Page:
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Chicago Extreme Cold Continues, but Temperature Hits Zero

By Emily Morris | January 7, 2014 7:45am | Updated on January 7, 2014 2:50pm
 A record-setting temperature of 16 degrees below zero was recorded at O'Hare Monday, meteorologists said.
Chicago Extreme Cold
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CHICAGO — After 37 hours of subzero temperatures, it finally hit zero degrees Tuesday afternoon.

But it's still pretty cold.

"The zero is a number. Something that catches our eyes," said Matt Friedlein of the National Weather Service. "It's still cold out." 

After below-freezing temperatures broke city records on Monday, forecasters said wind chills are likely to keep the air feeling frigid throughout the day Tuesday even as actual temperatures rise.

A polar vortex, which is an area of upper-level, low-pressure wind that generally stays near the North Pole but occasionally turns southward, ushered in record-low temperatures Monday, National Weather Service meteorologist Andrew Krein said.

 The temperature cracked zero degrees and more at LaSalle Street and Washington Boulevard Tuesday.
The temperature cracked zero degrees and more at LaSalle Street and Washington Boulevard Tuesday.
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A temperature of 10 degrees below zero was recorded at O'Hare Airport Tuesday, Krein said. Wind chills are likely to remain near 30 degrees below zero, Krein said.

The temperature turned zero degrees in Chicago at 1 p.m., according to Friedlein.

Elsewhere in the Chicago area, temperatures could reach a high of about 8 degrees, according to the weather service.

Commuters faced several obstacles Tuesday morning, including canceled Metra trains, multiple expressway crashes and CTA delays due to the freezing conditions. Bike-share system Divvy also announced it would stay closed for business.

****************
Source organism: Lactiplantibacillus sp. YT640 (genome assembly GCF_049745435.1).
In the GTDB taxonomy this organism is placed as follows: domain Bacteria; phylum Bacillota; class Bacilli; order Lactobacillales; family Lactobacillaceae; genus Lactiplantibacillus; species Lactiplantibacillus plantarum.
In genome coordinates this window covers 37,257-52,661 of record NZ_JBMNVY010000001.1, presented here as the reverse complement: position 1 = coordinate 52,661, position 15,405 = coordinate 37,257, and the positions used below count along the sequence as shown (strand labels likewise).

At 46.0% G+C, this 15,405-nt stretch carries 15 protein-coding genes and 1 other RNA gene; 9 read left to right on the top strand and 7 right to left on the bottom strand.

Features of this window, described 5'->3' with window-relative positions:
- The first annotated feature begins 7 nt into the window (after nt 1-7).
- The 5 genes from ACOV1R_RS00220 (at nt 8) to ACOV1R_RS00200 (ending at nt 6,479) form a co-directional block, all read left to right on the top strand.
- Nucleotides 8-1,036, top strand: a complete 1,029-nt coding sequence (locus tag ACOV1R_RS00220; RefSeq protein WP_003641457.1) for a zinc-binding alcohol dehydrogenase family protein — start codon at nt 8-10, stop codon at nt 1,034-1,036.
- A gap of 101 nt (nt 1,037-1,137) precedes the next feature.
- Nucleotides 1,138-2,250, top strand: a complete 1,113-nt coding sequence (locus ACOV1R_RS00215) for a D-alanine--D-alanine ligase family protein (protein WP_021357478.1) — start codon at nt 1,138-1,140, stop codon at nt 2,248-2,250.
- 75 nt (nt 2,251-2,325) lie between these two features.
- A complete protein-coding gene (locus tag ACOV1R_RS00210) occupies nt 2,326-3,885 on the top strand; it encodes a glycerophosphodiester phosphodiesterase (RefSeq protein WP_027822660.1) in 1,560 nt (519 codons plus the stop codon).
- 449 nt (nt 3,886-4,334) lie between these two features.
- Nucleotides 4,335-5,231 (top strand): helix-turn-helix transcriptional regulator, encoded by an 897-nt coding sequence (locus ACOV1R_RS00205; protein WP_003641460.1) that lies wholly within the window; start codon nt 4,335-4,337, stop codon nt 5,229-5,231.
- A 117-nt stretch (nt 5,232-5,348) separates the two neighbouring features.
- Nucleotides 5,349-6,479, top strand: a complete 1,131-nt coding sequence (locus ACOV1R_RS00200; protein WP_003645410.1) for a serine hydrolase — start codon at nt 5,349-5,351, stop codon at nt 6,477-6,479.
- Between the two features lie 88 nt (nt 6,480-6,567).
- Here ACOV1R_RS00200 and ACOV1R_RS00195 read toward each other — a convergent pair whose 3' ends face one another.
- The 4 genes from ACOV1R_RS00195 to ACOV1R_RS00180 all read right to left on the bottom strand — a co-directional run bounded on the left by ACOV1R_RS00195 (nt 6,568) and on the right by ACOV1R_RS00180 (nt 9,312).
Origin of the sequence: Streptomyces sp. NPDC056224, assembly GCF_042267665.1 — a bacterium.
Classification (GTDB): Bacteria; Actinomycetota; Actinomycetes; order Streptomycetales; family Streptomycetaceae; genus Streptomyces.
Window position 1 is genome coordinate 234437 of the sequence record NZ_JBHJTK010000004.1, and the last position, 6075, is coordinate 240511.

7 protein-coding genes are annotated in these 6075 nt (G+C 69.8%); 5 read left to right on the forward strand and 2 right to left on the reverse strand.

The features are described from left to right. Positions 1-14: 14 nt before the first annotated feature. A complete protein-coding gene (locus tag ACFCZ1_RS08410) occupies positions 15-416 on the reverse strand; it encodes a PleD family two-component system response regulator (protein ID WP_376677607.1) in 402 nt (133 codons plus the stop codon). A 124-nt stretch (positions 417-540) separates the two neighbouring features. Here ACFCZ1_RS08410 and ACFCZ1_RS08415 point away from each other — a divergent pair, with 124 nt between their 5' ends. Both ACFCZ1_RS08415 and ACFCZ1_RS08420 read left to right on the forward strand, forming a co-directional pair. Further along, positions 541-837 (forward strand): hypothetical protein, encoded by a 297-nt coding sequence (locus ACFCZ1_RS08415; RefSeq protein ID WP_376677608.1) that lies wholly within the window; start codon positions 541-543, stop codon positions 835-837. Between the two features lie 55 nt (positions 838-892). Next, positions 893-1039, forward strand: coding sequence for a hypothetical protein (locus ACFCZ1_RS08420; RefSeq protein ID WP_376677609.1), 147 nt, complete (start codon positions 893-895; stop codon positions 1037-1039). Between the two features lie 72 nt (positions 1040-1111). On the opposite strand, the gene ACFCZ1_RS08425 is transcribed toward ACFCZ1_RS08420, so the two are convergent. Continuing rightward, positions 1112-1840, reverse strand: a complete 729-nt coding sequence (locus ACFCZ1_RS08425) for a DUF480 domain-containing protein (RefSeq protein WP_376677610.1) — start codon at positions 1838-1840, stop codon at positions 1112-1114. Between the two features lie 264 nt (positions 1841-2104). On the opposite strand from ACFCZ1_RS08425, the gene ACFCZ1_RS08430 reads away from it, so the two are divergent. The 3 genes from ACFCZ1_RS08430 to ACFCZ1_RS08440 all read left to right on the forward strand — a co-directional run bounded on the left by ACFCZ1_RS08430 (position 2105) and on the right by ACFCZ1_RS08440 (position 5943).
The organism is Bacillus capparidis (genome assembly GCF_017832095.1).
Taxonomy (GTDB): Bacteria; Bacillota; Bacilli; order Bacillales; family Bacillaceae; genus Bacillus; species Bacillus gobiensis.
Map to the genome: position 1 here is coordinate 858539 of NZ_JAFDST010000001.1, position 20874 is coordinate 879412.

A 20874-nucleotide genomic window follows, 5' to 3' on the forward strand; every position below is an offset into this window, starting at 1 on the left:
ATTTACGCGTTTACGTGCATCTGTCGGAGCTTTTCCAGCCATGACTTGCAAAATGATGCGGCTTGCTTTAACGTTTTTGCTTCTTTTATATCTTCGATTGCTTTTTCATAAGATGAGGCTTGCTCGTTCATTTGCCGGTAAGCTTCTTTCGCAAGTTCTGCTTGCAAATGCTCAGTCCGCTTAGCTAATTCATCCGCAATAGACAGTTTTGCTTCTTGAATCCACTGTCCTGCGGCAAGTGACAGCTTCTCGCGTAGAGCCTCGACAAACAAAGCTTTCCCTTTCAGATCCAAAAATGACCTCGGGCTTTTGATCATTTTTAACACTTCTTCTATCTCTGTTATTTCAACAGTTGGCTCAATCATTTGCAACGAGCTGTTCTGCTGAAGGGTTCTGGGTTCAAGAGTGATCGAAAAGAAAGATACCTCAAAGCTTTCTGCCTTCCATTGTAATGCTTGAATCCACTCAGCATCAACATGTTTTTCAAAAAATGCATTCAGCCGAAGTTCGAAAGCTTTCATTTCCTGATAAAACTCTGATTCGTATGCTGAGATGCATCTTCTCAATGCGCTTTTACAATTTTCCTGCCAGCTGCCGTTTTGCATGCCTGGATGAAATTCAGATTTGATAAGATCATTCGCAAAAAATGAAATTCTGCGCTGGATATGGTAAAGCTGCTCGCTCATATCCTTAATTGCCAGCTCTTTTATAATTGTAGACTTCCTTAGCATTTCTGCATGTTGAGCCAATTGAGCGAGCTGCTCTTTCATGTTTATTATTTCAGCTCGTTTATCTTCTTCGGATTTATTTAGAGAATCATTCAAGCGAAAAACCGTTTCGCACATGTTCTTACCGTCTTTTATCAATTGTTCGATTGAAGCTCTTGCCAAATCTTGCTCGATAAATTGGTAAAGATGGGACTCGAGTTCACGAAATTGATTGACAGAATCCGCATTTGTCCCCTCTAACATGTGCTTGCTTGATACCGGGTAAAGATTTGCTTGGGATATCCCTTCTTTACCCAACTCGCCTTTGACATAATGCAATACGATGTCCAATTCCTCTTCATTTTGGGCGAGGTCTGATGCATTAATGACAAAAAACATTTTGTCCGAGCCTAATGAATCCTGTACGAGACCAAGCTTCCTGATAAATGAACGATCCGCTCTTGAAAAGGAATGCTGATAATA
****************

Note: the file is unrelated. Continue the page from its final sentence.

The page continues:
But unlike Monday, Krein said the city is unlikely to break more weather records.

Tuesday was not the coldest Jan. 7 in Chicago history. In 1912, the city hit a low of 16 degrees below zero, Friedlein said.

On Monday, meteorologists measured 16 degrees below zero at O'Hare, breaking the low temperature record for Jan. 6 of 14 degrees below zero set in 1884 and 1988.

The city hadn't seen daytime temperatures that cold in two decades, the weather service said. As temperatures plummeted, many used the nickname and hashtag "Chiberia" to describe the climate.

The city opened warming centers for extended hours, which will continue Tuesday from 9 a.m. to 8 p.m.

Chicago Public Schools called off classes for a second day. Scores of other Chicago area schools were also closed for the day.

Those who hope to escape the city Tuesday might have a difficult time, as more than 1,000 flights were canceled at O'Hare, and more than 180 flights have been canceled at Midway, according to the city's Aviation Department.

Flights at O'Hare reported delays averaging about 20 mins, while a handful of flights at Midway suffered 45-minute delays.

It was so cold that even the local polar bear at Lincoln Park Zoo, who hasn't developed the layer of blubber she would have in the wild, had to stay inside.

According to the city's Plow Tracker, the Department of Streets and Sanitation sent out a full fleet of more than 280 snow plows and salt spreaders to clean up after some areas saw nearly a foot of snow from Saturday to Sunday.

And Gov. Pat Quinn issued a statewide disaster declaration, which activated the Illinois National Guard to assist local responders.

Temperatures are expected to warm to a high of about 15 degrees on Wednesday, though wind chills could make the air feel like 6 degrees below zero. There's about a 20 percent chance for snow Wednesday and Thursday.